Wlliam Gilmore Simms
Selections from the Letters and Speeches of the Hon. James H. Hammond, of South Carolina >> Two Letters on the Subject of Slavery in the United States, Addressed to Thomas Clarkson, Esq. >> Page 191

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Page 191

Correspondence | The Reprint Company; John F. Trow & Co. | 1866, 1978
Transcription 191
brokers and other speculators, who have been bitten
in American ventures, may have raised a stunning
" cry " against us in England, there is a vast body of
people here besides slave-holders, who justly
Deem their own land of every land the pride, Beloved by Heaven o'er all the world beside."
And who know that at this moment we rank among
the First Powers of the world —a position which we
not only claim, but are always ready and able to main-
tain.
The style you assume in addressing your Northern
friends is in perfect keeping with your 'apparent esti-
mation of them. Though I should be the last, per-
haps, to criticise mere style, I could not but be struck
with the extremely simple manner of your letter.
You seem to have thought you were writing a Tract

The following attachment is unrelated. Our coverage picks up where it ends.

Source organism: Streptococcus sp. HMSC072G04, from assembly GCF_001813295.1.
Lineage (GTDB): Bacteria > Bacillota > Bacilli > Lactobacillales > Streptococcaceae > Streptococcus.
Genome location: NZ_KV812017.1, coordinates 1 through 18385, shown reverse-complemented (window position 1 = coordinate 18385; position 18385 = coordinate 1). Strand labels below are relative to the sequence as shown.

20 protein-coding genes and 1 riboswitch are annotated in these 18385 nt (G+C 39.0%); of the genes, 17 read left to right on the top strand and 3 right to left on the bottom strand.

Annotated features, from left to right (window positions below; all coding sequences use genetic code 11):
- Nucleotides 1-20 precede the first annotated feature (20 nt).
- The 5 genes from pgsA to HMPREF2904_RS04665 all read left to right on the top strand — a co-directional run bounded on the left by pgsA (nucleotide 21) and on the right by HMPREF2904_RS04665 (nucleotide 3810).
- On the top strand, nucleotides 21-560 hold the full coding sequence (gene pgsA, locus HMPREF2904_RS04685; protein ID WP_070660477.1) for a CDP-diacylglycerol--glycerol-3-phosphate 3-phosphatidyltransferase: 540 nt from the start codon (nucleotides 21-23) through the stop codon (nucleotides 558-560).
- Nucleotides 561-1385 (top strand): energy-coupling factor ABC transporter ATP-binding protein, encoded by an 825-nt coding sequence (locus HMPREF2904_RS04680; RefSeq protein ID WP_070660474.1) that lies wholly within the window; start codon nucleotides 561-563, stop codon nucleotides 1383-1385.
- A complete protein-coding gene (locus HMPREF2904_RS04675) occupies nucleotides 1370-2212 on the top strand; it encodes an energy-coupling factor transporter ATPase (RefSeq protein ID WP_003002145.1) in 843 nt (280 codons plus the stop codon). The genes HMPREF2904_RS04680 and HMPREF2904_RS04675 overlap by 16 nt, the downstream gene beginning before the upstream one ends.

for benighted Heathen, and telling wonders never
before suggested to their imagination, and so far above
their untutored comprehension as to require to be
related in the . primitive language of " the child's own
book." This is sufficiently amusing ; and would be
more so but for the coarse and bitter epithets you con-
tinually apply to the poor slave-holders epithets
which appear to be stereotyped for the use of Aboli-
tionists, and which form a large and material part of
all their arguments.
But perhaps the most extraordinary part of your let-
ter is your bold denunciation of " the shameful compro-
mises" of our Constitution, and your earnest recom-
mendation to those you address to overthrow or revolu-
tionize it. In so many words you say to them, " you must
either separate yourselves from all political connexion